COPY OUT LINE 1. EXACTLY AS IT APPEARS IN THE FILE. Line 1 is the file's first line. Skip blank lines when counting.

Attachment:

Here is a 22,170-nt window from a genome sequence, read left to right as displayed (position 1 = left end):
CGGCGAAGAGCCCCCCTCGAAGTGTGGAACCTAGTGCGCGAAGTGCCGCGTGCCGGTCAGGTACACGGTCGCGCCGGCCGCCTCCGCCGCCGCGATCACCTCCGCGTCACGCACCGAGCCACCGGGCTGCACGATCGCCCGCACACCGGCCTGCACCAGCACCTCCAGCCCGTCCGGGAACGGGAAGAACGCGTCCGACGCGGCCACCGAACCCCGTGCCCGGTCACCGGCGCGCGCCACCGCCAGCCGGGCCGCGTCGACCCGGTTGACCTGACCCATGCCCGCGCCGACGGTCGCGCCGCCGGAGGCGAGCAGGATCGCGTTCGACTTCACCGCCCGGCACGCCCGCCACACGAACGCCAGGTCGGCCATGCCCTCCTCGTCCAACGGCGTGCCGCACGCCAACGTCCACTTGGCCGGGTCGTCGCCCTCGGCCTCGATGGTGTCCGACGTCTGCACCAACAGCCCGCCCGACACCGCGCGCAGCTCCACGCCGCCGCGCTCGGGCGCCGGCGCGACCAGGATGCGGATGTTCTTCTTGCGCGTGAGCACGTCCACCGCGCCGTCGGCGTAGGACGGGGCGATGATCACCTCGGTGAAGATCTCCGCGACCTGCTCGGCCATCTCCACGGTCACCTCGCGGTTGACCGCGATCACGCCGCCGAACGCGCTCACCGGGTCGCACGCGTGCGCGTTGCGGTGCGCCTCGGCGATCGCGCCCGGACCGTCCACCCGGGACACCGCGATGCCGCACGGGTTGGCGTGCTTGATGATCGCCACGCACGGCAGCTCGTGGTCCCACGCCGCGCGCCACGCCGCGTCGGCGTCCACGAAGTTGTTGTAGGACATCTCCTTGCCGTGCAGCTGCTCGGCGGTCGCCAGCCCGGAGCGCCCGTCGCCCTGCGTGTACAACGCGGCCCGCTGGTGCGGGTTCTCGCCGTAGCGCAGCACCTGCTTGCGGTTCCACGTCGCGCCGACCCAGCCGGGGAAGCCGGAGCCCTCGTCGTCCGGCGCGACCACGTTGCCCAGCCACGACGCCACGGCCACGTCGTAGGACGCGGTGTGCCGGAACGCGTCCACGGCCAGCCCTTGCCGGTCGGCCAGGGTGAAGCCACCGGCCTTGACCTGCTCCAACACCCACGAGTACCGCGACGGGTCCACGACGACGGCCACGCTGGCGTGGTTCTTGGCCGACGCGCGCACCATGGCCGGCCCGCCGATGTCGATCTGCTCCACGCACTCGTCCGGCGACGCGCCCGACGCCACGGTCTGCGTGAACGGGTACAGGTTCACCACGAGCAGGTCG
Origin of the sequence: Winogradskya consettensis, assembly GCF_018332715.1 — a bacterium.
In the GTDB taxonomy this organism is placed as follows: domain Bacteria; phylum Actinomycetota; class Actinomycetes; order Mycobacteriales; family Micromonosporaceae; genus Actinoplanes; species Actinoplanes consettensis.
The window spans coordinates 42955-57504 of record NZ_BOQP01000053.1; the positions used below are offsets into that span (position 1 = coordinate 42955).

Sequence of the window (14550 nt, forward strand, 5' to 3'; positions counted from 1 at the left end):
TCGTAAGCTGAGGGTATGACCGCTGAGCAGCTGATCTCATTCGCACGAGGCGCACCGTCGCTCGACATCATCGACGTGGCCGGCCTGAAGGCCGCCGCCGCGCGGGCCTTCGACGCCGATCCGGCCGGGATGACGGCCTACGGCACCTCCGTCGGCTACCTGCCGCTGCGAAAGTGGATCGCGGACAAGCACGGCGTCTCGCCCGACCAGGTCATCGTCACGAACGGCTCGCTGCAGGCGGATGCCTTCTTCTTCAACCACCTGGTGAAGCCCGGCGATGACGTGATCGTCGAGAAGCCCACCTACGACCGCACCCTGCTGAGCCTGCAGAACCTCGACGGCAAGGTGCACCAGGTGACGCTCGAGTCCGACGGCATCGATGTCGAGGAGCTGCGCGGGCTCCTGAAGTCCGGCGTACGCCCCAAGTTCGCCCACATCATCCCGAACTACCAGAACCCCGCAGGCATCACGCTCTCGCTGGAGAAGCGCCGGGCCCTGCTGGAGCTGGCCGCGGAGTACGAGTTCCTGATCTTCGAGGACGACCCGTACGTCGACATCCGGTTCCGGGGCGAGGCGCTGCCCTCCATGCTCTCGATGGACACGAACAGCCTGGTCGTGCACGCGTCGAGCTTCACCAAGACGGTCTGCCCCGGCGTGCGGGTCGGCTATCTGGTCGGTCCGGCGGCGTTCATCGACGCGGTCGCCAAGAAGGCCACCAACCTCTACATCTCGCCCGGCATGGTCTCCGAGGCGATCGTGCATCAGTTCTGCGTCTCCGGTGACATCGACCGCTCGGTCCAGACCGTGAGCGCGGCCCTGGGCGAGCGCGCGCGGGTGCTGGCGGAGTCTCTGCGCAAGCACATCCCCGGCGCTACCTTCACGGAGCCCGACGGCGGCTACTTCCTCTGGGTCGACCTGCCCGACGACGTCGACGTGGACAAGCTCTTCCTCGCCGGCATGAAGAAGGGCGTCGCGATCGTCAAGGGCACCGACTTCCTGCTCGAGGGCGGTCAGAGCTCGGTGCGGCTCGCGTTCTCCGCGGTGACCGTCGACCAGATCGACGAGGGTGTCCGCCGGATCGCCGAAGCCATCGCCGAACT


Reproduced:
Here is a 22,170-nt window from a genome sequence, read left to right as displayed (position 1 = left end):